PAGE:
A think i get the idea of using the handling of the encoder as a function, but dont know how to do it in theory. i see that you have changed the code a bit from my example, but it's still only one encoder in the code right? how do i add anotcher one?

Thanks for the answers guys.

i hope this make more sense to you know when you know the use of it.

It does not. An encoder outputs pulses when it is turned. You are incrementing or decrementing a value, based on the way that one encoder is turned.

If you have two encoders, you'll have two counts. How are the two counts supposed to be used to control the position of one camera?

No, that function works for any number of encoders. You just have to pass it the right values for the encoder you want it to look at.

Here’s a more complete example which uses John Wasser’s function.

int brightness = 120;    // how bright the LED is, start at half brightness
int fadeAmount = 5;    // how many points to fade the LED by
const int encoder1_pin_A = 12;  
const int encoder1_pin_B = 11;  
const int encoder2_pin_A = 2;   //you didn't tell us which pins are used for the second encoder
const int encoder2_pin_B = 3;  
unsigned char encoder1_prev;
unsigned char encoder2_prev;
const int LED_pin = 9;

void setup()  {
  pinMode(LED_pin, OUTPUT);
  pinMode(encoder1_pin_A, INPUT_PULLUP);
  pinMode(encoder1_pin_B, INPUT_PULLUP);
  pinMode(encoder2_pin_A, INPUT_PULLUP);
  pinMode(encoder2_pin_B, INPUT_PULLUP);
  encoder1_prev = digitalRead(encoder1_pin_A);
  encoder2_prev = digitalRead(encoder2_pin_A);
} 

void loop()  {
    encoder1_prev = encoder(encoder1_pin_A, encoder1_pin_B, encoder1_prev);
    encoder2_prev = encoder(encoder2_pin_A, encoder2_pin_B, encoder2_prev);

    analogWrite(LED_pin, brightness);      
}


//John Wasser's encoder function...
unsigned char encoder(unsigned char pinA, unsigned char pinB, unsigned char previousA) {
  unsigned char encoder_A = digitalRead(pinA);    // Read encoder pins
  unsigned char encoder_B = digitalRead(pinB);
  if (!encoder_A && previousA) {
    // A has changed from high to low
    if (encoder_B) {
      // B is high so clockwise
      // increase the brightness, dont go over 255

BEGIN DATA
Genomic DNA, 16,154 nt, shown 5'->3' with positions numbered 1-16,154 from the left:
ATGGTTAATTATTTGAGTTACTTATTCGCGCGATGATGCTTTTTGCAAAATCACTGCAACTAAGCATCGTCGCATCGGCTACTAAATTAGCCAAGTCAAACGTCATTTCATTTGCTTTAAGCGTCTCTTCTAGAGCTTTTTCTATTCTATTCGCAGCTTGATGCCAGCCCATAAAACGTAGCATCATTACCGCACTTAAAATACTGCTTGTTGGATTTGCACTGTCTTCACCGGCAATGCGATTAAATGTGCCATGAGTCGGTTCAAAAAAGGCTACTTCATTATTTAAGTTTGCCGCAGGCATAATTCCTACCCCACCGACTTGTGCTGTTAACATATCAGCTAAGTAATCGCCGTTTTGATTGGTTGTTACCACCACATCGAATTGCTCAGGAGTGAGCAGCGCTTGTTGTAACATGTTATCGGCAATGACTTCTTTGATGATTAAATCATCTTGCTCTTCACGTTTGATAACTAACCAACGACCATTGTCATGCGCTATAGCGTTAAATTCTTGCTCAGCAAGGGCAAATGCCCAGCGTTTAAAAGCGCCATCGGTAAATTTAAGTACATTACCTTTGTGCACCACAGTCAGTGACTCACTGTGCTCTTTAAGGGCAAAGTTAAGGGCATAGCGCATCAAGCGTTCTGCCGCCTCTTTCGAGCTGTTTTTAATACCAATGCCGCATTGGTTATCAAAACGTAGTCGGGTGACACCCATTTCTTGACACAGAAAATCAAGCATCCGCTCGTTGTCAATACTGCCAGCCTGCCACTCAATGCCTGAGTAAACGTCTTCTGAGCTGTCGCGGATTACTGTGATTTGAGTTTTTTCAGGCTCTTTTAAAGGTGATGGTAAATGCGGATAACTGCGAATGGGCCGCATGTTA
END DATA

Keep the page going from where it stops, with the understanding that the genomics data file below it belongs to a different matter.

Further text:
if (brightness + fadeAmount <= 255)
        brightness += fadeAmount;
    }
    else {
      // B is low so counter-clockwise
      // decrease the brightness, dont go below 10
      if (brightness - fadeAmount >= 10)
        brightness -= fadeAmount;
    }
  }
  return encoder_A;     // Store value of A for next time
}

PaulS:
It does not. An encoder outputs pulses when it is turned. You are incrementing or decrementing a value, based on the way that one encoder is turned.

If you have two encoders, you'll have two counts. How are the two counts supposed to be used to control the position of one camera?

PaulS, I think he is trying to avoid walking all the way across a large room to control one camera. The left/right position of the camera could therefore be determined by a sum of the counts from each encoder, as only one could be manipulated at a time. Of course, when the total camera count reaches either zero or maximum, both of the encoder counts would have to be zeroed, or set to the maximum, so that further manipulation by either encoder would continue to be able to move the camera from the limit position.

Maybe this is a bad idea so let me know if it wouldn't work but just thought:

What if you connected the two encoders in parallel on the same pins, because encoders make pulses right? So it would be just like two momentary buttons in parallel to control something from two different areas. I can't see why this wouldn't work but if it wouldn't, please explain why not.

Good luck

No, they don't make pulses although sometimes we talk about it like it was pulses. I think the original idea is sound.

I don't think you have any problem with "zeroing" either. Just don't turn the knobs so that the camera smacks into the wall.